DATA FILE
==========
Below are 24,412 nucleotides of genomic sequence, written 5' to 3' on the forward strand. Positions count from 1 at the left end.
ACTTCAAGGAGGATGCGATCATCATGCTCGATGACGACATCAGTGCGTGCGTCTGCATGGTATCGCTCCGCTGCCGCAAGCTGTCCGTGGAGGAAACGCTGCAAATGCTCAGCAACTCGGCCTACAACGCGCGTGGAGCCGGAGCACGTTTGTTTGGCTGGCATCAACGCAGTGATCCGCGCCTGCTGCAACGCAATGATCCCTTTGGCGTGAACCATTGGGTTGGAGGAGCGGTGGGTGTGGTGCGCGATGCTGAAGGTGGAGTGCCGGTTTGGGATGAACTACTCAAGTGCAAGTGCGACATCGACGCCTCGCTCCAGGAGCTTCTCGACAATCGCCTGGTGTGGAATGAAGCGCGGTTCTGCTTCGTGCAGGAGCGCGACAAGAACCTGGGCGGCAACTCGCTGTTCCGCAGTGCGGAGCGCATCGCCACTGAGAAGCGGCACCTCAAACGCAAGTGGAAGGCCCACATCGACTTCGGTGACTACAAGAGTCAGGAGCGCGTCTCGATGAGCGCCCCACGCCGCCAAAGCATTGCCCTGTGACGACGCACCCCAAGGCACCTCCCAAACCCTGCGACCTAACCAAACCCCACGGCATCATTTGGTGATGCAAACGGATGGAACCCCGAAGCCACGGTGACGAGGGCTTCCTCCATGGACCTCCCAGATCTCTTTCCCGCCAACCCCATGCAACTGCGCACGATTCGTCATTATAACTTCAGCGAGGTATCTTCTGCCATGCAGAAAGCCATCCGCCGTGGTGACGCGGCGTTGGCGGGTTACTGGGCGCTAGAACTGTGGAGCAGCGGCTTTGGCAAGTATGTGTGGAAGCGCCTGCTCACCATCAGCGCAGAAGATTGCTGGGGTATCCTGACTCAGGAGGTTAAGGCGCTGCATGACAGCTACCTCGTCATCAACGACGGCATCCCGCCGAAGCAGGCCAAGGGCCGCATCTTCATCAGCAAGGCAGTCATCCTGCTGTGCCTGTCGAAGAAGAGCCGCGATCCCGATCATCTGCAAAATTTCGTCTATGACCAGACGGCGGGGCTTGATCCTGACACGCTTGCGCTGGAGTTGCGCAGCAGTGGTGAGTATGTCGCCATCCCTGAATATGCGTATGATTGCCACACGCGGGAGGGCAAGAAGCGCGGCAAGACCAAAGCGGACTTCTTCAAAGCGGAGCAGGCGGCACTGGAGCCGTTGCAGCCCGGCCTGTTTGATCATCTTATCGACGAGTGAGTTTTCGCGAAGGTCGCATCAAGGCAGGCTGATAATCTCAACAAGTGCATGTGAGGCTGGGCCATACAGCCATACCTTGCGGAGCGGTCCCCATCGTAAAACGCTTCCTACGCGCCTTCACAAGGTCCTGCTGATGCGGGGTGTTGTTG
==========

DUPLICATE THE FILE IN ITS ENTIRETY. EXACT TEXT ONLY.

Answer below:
Below are 24,412 nucleotides of genomic sequence, written 5' to 3' on the forward strand. Positions count from 1 at the left end.
ACTTCAAGGAGGATGCGATCATCATGCTCGATGACGACATCAGTGCGTGCGTCTGCATGGTATCGCTCCGCTGCCGCAAGCTGTCCGTGGAGGAAACGCTGCAAATGCTCAGCAACTCGGCCTACAACGCGCGTGGAGCCGGAGCACGTTTGTTTGGCTGGCATCAACGCAGTGATCCGCGCCTGCTGCAACGCAATGATCCCTTTGGCGTGAACCATTGGGTTGGAGGAGCGGTGGGTGTGGTGCGCGATGCTGAAGGTGGAGTGCCGGTTTGGGATGAACTACTCAAGTGCAAGTGCGACATCGACGCCTCGCTCCAGGAGCTTCTCGACAATCGCCTGGTGTGGAATGAAGCGCGGTTCTGCTTCGTGCAGGAGCGCGACAAGAACCTGGGCGGCAACTCGCTGTTCCGCAGTGCGGAGCGCATCGCCACTGAGAAGCGGCACCTCAAACGCAAGTGGAAGGCCCACATCGACTTCGGTGACTACAAGAGTCAGGAGCGCGTCTCGATGAGCGCCCCACGCCGCCAAAGCATTGCCCTGTGACGACGCACCCCAAGGCACCTCCCAAACCCTGCGACCTAACCAAACCCCACGGCATCATTTGGTGATGCAAACGGATGGAACCCCGAAGCCACGGTGACGAGGGCTTCCTCCATGGACCTCCCAGATCTCTTTCCCGCCAACCCCATGCAACTGCGCACGATTCGTCATTATAACTTCAGCGAGGTATCTTCTGCCATGCAGAAAGCCATCCGCCGTGGTGACGCGGCGTTGGCGGGTTACTGGGCGCTAGAACTGTGGAGCAGCGGCTTTGGCAAGTATGTGTGGAAGCGCCTGCTCACCATCAGCGCAGAAGATTGCTGGGGTATCCTGACTCAGGAGGTTAAGGCGCTGCATGACAGCTACCTCGTCATCAACGACGGCATCCCGCCGAAGCAGGCCAAGGGCCGCATCTTCATCAGCAAGGCAGTCATCCTGCTGTGCCTGTCGAAGAAGAGCCGCGATCCCGATCATCTGCAAAATTTCGTCTATGACCAGACGGCGGGGCTTGATCCTGACACGCTTGCGCTGGAGTTGCGCAGCAGTGGTGAGTATGTCGCCATCCCTGAATATGCGTATGATTGCCACACGCGGGAGGGCAAGAAGCGCGGCAAGACCAAAGCGGACTTCTTCAAAGCGGAGCAGGCGGCACTGGAGCCGTTGCAGCCCGGCCTGTTTGATCATCTTATCGACGAGTGAGTTTTCGCGAAGGTCGCATCAAGGCAGGCTGATAATCTCAACAAGTGCATGTGAGGCTGGGCCATACAGCCATACCTTGCGGAGCGGTCCCCATCGTAAAACGCTTCCTACGCGCCTTCACAAGGTCCTGCTGATGCGGGGTGTTGTTG